A few weeks ago I got an e-mail from the folks at Pom Wonderful, the super-expensive fruit juice in the Mae West bottle. Apparently they trawl the web looking for food bloggers, and the souffle post came up in the net. They asked if they could send me a free case. I didn’t reply. But I did Google the woman’s name on the e-mail, to see what turned up, and what ho, there were several blog posts that ran something like this: “The Pom Wonderful arrived today! It sure is delicious! Yum yum! Thanks, Pom Wonderful!”
Welcome to the future of journalism. Which is a lot like the past, only maybe with a bit more transparency.
Here’s how the 20th century Journalism Ethics 101 class would analyze my offer from Pom Wonderful: Turn it down. I’m not a food blogger, and even if I were, if I wanted to write about pomegranate juice, I should buy my own. That way, my opinions are not influenced by the fact they sent me a case free of charge — about $22 for an eight-pack of eight-ounce bottles.
In reality, it doesn’t work like that, mainly because companies don’t ask first. If I had an office with a publicly listed address, I’m sure they would have just sent it with a press release, and once it’s in the office, it’s too much trouble to send back. Every newsroom in America gets piles of freebies, most of slight value, sent in the hopes the product might turn up, by name, in a story down the road. Among the things in my own house that I didn’t pay for: An apron with the “Hell’s Kitchen” logo on it, a blue bowl and a single spoon (part of a cereal promotion), T-shirts galore, an airline-size bottle of Chivas Regal, books, bookazines, oh my the list goes on.
Different newsrooms have different distribution policies for this stuff. In Columbus, it all went into a drawer, and when we had enough for everyone in the department to get one or two pieces, we drew lots on a Friday and distributed it amongst ourselves. In Fort Wayne, whoever opened the mail would stand up and say, “Anyone want a bowl and a spoon?” or “Anyone want a banana bread mix?” or “Anyone want a T-shirt?” and if no one said yes, it went into a pile and either found a home later or went into the trash. The other paper held a semiannual sale, and the money went to a good cause, or maybe the newsroom flower fund, I can’t recall. Later, we had an editor who thought that, ethically, she was beyond reproach, and the rule became: All gifts, no matter how small and crappy, must be donated to charity. And so every quarter or so someone would have to drag a box of junk, most of it useless, to the United Way office. Sources say they rarely smiled when they saw us coming, as I doubt there was a pressing need among their client base for giant buttons that played the Purdue fight song.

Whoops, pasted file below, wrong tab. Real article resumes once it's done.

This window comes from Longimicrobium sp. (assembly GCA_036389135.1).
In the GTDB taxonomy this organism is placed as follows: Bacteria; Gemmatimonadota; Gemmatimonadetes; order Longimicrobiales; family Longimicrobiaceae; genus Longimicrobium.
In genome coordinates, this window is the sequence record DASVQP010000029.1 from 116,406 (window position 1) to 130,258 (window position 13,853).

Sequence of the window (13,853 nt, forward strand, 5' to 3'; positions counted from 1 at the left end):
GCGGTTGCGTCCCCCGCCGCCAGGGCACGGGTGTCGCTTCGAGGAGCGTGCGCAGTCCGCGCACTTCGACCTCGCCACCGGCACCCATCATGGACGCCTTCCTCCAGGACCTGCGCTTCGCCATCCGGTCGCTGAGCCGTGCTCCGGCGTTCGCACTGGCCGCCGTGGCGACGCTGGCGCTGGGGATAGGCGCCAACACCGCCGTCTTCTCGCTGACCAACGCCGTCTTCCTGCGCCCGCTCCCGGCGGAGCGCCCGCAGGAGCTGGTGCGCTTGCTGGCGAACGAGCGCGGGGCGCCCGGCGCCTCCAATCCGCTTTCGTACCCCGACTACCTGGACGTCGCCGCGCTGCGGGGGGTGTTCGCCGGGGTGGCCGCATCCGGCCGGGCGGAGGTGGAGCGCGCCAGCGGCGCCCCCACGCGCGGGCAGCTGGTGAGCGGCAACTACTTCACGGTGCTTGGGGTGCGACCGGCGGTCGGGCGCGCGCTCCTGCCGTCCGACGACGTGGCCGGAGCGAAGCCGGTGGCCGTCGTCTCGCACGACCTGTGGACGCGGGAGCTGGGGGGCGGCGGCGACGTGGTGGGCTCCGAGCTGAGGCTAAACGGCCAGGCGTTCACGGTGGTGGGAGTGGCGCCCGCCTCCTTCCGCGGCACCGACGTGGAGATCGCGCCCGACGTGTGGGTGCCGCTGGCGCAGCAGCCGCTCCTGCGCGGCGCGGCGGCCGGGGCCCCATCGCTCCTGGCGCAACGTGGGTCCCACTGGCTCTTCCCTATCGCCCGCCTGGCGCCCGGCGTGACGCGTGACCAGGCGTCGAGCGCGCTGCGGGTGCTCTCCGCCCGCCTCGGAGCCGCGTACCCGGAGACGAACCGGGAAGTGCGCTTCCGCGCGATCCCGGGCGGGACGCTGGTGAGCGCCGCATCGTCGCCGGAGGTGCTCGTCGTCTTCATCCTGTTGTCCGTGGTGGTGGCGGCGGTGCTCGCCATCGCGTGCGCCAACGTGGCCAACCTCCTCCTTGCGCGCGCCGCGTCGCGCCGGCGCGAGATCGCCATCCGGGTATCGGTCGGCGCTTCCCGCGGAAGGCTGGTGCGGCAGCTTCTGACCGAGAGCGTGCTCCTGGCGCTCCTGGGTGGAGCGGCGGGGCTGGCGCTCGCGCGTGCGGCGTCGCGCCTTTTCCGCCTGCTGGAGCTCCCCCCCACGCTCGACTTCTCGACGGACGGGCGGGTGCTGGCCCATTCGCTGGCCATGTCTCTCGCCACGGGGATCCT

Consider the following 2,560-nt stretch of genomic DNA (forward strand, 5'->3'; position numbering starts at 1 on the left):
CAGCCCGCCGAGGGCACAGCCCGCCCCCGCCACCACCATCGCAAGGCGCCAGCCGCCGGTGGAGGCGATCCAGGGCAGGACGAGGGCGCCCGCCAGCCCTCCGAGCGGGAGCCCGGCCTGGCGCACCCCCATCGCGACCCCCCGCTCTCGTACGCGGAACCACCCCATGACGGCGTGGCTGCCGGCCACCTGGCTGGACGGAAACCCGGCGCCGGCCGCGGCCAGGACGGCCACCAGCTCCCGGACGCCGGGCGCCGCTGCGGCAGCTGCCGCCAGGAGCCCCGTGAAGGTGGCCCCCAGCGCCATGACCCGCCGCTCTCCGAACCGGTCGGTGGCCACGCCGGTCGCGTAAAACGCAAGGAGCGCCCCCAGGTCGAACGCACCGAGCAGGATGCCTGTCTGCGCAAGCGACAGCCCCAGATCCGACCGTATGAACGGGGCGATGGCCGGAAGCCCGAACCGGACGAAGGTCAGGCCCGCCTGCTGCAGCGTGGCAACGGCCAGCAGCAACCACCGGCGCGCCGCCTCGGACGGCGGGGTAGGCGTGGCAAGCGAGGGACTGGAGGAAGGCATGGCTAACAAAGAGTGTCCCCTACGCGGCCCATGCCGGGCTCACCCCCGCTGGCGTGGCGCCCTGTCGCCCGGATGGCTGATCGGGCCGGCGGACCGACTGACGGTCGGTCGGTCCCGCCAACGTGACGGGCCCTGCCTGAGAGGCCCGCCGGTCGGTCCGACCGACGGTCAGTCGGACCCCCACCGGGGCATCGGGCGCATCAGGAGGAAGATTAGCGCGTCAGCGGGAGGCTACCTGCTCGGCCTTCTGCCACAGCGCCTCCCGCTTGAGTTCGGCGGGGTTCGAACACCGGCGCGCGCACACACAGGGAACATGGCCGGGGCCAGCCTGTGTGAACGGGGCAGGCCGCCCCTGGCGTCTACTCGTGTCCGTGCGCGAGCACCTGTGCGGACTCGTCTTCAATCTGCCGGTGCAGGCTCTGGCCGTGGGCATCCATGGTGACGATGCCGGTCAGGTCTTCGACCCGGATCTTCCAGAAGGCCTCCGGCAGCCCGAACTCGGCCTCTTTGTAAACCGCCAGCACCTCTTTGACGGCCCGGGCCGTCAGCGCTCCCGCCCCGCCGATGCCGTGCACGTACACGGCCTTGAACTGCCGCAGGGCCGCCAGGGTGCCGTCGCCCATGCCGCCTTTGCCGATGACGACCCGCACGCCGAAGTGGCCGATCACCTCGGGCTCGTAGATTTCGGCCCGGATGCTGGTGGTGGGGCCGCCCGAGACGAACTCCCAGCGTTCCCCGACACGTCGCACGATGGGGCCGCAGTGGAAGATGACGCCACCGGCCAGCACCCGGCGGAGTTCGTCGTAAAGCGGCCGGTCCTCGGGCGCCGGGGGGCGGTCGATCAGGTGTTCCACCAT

You may notice something: No one ever opened the bowl-and-spoon box and said, “Wow! Great idea! Let’s do a story on cereal!” or “You know, this banana bread mix is just the thing for the busy homemaker with no time to smash ripe bananas! Get right on it, cub reporter!” It is safe to say we are thoroughly jaded about this crap. (Although mainly that’s a matter of degree. I’ve been on fashion-writer outings where there were drawings for diamond jewelry or designer clothes, and there was no jadedness there, I regret to say.)
I should pause here to note that this applies only to newspapers. Magazines are another breed of cat, particularly fashion magazines, which have a much cozier relationship with their advertisers. We all saw “The Devil Wears Prada.” I’m told the movie oversold the legendary Vogue sample closet, but only in the sense that it implied staffers were free to plunder it at will. They are not.
Anyway, here’s my point, a few hundred words later: Bloggers, some of whom are amateur journalists, are the new recipients of the banana bread mix and pomegranate juice, and some of whom don’t know you’re supposed to disclose how it came into your kitchen, as well as noting that they didn’t give it to you because they like your smiling face. Someone on Facebook noted the other day that the travel-writing game is already filling with professional PR people who have no qualms whatsoever about recommending a resort with crummy food or dirty bathrooms, because hey, they got a free vacation. It’s buyer beware all over again.
That said, there’s a restaurant in Sterling Heights here with a signature drink — the pomegranate martini. God, is it good. I don’t know what they make it with.
There’s a new resident at Coozledad’s Vegetarian Farm and Petting Zoo, and lordy, is he ever cute. I think his difficulty coming into the world was due to that adorable Disneyesque punkin head of his. Also, watch the YouTube link, just in case you’re called upon to assist a laboring Holstein.
Roy drops in on Brother Dreher, and finds his readers discussing where to move when they abandon Obama’s Amerikkka. Remember all that right-wing jeering about Alec Baldwin’s threat to move to Canada? Yeah, me too.
Oh, and just in case you missed this when Moe posted it in comments over the weekend: Extreme shepherding. Really entertaining video.
Me, I’m off to edit citizen journalism. Because I’m crazy that way.